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Three takeaways from USIP’s Arab media panel

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Three takeaways from USIP’s Arab media panel

Fatima Bahja | March 29, 2016

The plurality of voices in Arab media may be the cause of deeply entrenched polarization in the region, according to a panel of experts hosted by the United States Institute of Peace (USIP).

Whether you believe the Arab Spring is a failed experiment or a necessary democratic transition for a region long plagued by authoritarianism, it’s hard to dismiss the media’s influence. Since a wave of protests swept through parts of the Middle East and North Africa in 2011, the media – both old and new – have been credited with uniting people and enlivening a previously stultified public sphere, contributing to the toppling of governments.

Today, the relationship between media and politics in the Arab world is much more complicated. The emergence of new and contesting groups has led to a proliferation of outlets. In light of this, can we say that the media has successfully reflected the freedom that people fought for? Can it contribute to political stability and social cohesion? In short – is it uniting or dividing people in the region?

A panel of experts aimed to answer this question: Alexandra Buccianti, project manager at BBC Media Action; Marc Lynch, professor of political science and international relations at George Washington University; and Joyce Karam, Washington bureau chief of Al Hayat.

Here are some key takeaways from the discussion:

New Game, Same Players

Social media was lauded for its democratic potential during the Arab Spring. Armed with their mobile phones, ordinary citizens across the region took to Twitter and Facebook to provide real-time, unfiltered coverage of events from the ground. This led to a plurality and diversity of voices that was once unthinkable in the Arab world.

However, governments have developed just as much social media savvy.

According to Buccianti, an important point to consider is “the rapid adaptability of Arab regimes on social media – either by cracking down on the online space or flooding it with their supporters.”

The same can be said about traditional media, Karam added. Despite the proliferation of news outlets in the region, the underlying narrative remains unchanged. News organizations continue to reflect their owners’ political interests. So much so that it has become increasingly difficult to make sense of any of the ongoing conflicts. “You see that prior to the Yemen war and during, not much is being asked,” she said. “The problem is one of ownership, censorship and polarization.”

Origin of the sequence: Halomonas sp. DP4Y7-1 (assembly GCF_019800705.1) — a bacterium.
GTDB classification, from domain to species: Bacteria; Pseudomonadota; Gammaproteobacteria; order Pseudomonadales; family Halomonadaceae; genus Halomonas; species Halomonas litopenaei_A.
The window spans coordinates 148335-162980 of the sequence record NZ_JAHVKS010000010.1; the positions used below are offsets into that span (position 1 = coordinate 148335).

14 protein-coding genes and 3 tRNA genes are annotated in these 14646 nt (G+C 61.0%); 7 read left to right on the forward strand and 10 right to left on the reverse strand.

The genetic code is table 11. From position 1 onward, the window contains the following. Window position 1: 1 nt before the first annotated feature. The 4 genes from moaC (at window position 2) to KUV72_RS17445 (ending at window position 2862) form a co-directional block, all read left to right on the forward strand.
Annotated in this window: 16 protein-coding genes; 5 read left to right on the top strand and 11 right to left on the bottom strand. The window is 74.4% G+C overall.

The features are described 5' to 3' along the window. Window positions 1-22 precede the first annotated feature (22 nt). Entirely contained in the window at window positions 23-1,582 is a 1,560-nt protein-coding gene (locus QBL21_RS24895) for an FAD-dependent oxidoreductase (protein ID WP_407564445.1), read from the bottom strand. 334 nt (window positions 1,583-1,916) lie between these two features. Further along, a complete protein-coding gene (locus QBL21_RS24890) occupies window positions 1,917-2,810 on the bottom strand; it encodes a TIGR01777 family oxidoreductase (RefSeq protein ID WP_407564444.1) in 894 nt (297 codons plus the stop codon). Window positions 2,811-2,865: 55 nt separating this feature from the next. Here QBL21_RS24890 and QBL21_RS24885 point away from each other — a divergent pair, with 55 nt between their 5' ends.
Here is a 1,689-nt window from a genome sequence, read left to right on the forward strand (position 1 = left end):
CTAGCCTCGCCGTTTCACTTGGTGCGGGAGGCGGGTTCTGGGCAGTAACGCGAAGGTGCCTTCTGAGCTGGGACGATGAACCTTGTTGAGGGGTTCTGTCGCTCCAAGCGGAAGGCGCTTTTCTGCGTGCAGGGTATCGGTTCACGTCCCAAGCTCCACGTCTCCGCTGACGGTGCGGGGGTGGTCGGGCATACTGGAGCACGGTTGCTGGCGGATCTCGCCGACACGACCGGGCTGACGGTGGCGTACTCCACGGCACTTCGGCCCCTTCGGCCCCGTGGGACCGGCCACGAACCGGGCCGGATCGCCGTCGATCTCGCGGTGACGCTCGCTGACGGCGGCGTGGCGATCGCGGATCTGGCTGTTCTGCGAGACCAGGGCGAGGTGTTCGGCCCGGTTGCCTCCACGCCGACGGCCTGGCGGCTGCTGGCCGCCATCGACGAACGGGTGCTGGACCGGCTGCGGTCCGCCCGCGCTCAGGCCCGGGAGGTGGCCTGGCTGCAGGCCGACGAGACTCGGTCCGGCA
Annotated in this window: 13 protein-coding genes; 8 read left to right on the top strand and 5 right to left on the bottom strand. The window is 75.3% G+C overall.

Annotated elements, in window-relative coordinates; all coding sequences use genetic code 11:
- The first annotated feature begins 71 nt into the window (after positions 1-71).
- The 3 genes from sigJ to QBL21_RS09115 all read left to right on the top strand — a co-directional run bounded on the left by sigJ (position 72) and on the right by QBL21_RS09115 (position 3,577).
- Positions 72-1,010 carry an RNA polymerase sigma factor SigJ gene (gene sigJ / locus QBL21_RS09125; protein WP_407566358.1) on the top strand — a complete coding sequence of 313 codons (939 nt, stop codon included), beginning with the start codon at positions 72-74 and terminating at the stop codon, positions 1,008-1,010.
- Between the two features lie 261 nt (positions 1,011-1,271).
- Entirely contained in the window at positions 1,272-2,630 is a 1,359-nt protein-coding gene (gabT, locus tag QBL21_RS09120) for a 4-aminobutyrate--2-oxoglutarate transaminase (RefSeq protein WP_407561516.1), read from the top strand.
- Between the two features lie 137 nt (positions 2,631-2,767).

From Media Plurality to Echo Chambers

Rather than promote social and political cohesion, media in the Arab world is being used to push people deeper into their disparate ideological silos.

“If you scroll down to the comments section on any newspaper,” Buccianti said, “you quickly realize that we are exposed to selective ideas, and we tend to go to the ideas we agree with.”

Though not unique to the region, Lynch noted that this echo chamber effect is much more pronounced in the Arab world. The result is an increasingly polarized environment, where “everyone gets down to their own trenches and [doesn’t] react with each other.”

Karam supported this point by demonstrating how the fractured political climate in the region is being reinforced by the media’s coverage: “If you look at the Syrian civil war’s coverage on Al Jazeera, you hear them call the insurgency ‘rebels.’ When you turn to Al Mayadeen (supported by Iran) or Al Manar (Hezbollah’s media arm), you hear them call the rebels ‘terrorists.’ The same problems are being repeated and you don’t know what to believe.”

What is more troubling, according to Lynch, is the inability for audiences outside the Arab world to separate partial and impartial news.

“You have rich, dense, contested, national online media spaces,” he explained. “But there are only a small number of bridges and translators from those communities into the West and the U.S. So when people think they’re getting unmediated access, they are getting embedded with people who are translating their cluster’s point view. It is a valuable view, but necessarily partial.”

There’s More to Arab Media Than Politics

To better understand the role of media in the Arab world, the panelists emphasized the importance of non-political programming. “Don’t get too hung up on politics,” Lynch noted in his concluding remarks. Talk shows, debate programs, sports, drama and entertainment are also very popular with Arab audiences and have the potential promote social cohesion.

Comedy programs, Buccianti added, also trigger useful discussion. She referenced the Egyptian satirist Bassem Youssef, who rose to fame in the aftermath of the January 23 revolution.

This type of programming is often overlooked in studies of Arab media, according to Buccianti and Lynch, but it is “exactly this cluster that overtime became the foundation of important social movements.”

Fatima Bahja is research and proposals coordinator at the International Center for Journalists.

Main image taken by Fatima Bahja.

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